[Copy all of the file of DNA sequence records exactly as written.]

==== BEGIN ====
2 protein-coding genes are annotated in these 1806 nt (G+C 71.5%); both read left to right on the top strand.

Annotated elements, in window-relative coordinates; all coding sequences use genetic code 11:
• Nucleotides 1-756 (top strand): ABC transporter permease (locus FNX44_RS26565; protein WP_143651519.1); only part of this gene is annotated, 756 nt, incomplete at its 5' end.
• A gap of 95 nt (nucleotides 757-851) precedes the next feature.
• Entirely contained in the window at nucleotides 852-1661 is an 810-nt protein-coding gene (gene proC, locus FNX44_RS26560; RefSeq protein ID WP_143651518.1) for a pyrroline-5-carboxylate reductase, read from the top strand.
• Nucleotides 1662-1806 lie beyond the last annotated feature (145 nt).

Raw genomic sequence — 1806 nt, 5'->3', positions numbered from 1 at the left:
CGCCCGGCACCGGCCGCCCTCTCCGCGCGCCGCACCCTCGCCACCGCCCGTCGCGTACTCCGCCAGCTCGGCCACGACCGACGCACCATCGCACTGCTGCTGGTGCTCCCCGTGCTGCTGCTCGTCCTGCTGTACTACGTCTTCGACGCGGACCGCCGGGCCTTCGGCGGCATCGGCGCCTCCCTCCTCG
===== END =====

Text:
2 protein-coding genes are annotated in these 1806 nt (G+C 71.5%); both read left to right on the top strand.

Annotated elements, in window-relative coordinates; all coding sequences use genetic code 11:
• Nucleotides 1-756 (top strand): ABC transporter permease (locus FNX44_RS26565; protein WP_143651519.1); only part of this gene is annotated, 756 nt, incomplete at its 5' end.
• A gap of 95 nt (nucleotides 757-851) precedes the next feature.
• Entirely contained in the window at nucleotides 852-1661 is an 810-nt protein-coding gene (gene proC, locus FNX44_RS26560; RefSeq protein ID WP_143651518.1) for a pyrroline-5-carboxylate reductase, read from the top strand.
• Nucleotides 1662-1806 lie beyond the last annotated feature (145 nt).

Raw genomic sequence — 1806 nt, 5'->3', positions numbered from 1 at the left:
CGCCCGGCACCGGCCGCCCTCTCCGCGCGCCGCACCCTCGCCACCGCCCGTCGCGTACTCCGCCAGCTCGGCCACGACCGACGCACCATCGCACTGCTGCTGGTGCTCCCCGTGCTGCTGCTCGTCCTGCTGTACTACGTCTTCGACGCGGACCGCCGGGCCTTCGGCGGCATCGGCGCCTCCCTCCTCG